On Friday, the Sage advisory group said the UK’s reproduction number for COVID-19 is now between 0.9 and 1.1, with senior sources warning “more nationwide measures” may be needed. Last month, the Prime Minister all but ruled out a second nationwide lockdown, warning option was now akin to a “nuclear deterrent”. But some of the country’s largest cities are teetering on the brink of a new lockdown after a significant spike in coronavirus cases.
Birmingham is close to having restrictions imposed after the number of infections surged, while Manchester is already facing its own local lockdown.
Lockdown has also been tightened in Oldham, Blackburn and parts of Pendle to curb a rising tide of coronavirus cases.
Government experts have said although the rising R rate is a result of a handful of local outbreaks and not representative of the country as a whole, they warned the number of hospital admissions and deaths from coronavirus could also rise.
Scientists are worried the UK could soon follow the same path as countries like Spain, where the number of confirmed infections is rising at the quickest rate in Europe, with 142 cases per 100,000 people.
In Spain, the number of new daily cases has surged from 150 when lockdown restrictions were eased on June 21 to more than 3,000.
Boris Johnson is coming under increasing pressure to tighten nationwide lockdown measures
Britain is averaging around 11 cases per 100,000 people, but Public Health England has warned detections in the country increased from 5,763 to 6,418 in the week to Aug 16, up 11 per cent.
A senior Government source told the Daily Telegraph: “If it doesn’t get contained it may be that some things that have been open, you need to think about whether measures need to be taken to reverse things.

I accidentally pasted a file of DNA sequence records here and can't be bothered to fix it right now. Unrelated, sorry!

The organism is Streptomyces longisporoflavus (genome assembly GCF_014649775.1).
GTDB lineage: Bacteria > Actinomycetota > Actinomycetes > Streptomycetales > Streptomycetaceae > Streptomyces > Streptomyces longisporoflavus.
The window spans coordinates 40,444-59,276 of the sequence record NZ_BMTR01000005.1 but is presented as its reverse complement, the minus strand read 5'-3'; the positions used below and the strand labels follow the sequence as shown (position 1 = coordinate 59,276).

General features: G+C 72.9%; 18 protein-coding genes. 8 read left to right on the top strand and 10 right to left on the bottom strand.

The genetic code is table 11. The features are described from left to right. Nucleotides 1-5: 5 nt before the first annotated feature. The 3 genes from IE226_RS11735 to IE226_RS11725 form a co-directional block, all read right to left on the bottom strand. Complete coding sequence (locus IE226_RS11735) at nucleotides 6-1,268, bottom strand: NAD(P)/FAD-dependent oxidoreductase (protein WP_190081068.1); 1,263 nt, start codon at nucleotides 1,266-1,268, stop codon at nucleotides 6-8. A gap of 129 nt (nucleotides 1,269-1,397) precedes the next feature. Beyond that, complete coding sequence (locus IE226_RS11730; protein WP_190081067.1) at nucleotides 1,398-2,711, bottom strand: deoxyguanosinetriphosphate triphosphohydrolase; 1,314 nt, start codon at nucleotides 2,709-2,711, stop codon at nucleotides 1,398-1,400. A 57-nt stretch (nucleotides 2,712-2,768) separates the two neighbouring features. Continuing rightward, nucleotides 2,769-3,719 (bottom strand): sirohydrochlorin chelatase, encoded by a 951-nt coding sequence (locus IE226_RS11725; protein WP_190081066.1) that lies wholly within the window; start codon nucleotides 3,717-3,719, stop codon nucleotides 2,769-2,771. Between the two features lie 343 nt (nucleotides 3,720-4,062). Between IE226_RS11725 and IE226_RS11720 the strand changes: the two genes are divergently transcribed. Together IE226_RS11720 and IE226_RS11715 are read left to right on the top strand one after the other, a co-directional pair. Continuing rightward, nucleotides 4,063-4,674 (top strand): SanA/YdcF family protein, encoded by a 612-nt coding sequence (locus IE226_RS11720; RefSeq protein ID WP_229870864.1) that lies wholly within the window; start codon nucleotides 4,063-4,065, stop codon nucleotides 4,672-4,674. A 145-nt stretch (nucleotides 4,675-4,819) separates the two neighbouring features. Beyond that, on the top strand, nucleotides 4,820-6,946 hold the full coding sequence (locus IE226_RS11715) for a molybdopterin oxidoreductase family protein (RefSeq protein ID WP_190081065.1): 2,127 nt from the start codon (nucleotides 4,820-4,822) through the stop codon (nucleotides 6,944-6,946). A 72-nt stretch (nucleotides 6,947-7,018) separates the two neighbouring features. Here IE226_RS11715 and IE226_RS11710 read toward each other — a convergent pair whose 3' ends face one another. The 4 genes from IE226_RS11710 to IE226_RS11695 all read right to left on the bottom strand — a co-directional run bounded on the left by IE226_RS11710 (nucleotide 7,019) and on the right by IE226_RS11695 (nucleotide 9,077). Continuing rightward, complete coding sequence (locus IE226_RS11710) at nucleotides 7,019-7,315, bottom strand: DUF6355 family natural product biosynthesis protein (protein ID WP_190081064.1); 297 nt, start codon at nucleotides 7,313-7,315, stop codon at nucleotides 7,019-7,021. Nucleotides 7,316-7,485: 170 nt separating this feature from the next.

“The strategy is to manage this through local outbreak management, but if it moves in the direction of Spain, then clearly you can see what’s happening there, and in France, people are making more nationwide measures. It depends on the trajectory, and how quickly we can get on top of outbreaks.”
Another source said: “We’re looking at a pretty bumpy autumn and winter and that’s going to go in the direction of increased cases and increased outbreaks.”
Professor Kevin McConway, emeritus professor of applied statistics, at The Open University, said: “My overall feeling is that there is not a major cause for immediate concern about the national position on new infections and cases of COVID-19, but that we must continue to be very vigilant.”
But a leading Government expert has warned coronavirus will be present “forever” and people will likely need regular vaccinations against the deadly disease.
Sir Mark Walport, a former chief scientific adviser and a member of the Scientific Advisory Group for Emergencies (Sage), told BBC Radio 4’s Today programme the pandemic would be controlled by a “global vaccination”.
However, he added coronavirus is not “going to be a disease like smallpox which could be eradicated by vaccination”.
Leicester was the first UK city to re-enter lockdown following a spike in coronavirus infections
The UK’s biggest cities were left deserted during the national lockdown
Sir Mark said: “This is a virus that is going to be with us forever in some form or another and almost certainly will require repeated vaccinations.
“So, a bit like flu, people will need re-vaccination at regular intervals.”
The expert also warned it is “possible” coronavirus could get “out of control” again, but added more targeted measures can now be imposed instead of a generic lockdown.
The comments from Sir Mark come after Tedros Adhanom Ghebreyesus, head of the World Health Organisation (WHO), said he hopes the coronavirus pandemic will be over within two years.
There have been more than 323,000 confirmed coronavirus cases in the UK
Speaking in Geneva on Friday, he said it took two years to overcome the Spanish flu in 1918 but with significant advances in technology, coronavirus could be stopped in a “shorter time”.
The WHO chief said: “In our situation now with more technology, and of course with more connectiveness, the virus has a better chance of spreading, it can move fast because we are more connected now.
“But at the same time we have also the technology to stop it and the knowledge to stop it.
“So we have a disadvantage of globalisation, closeness, connectedness but an advantage of better technology.
“We hope to finish this pandemic (in) less than two years.”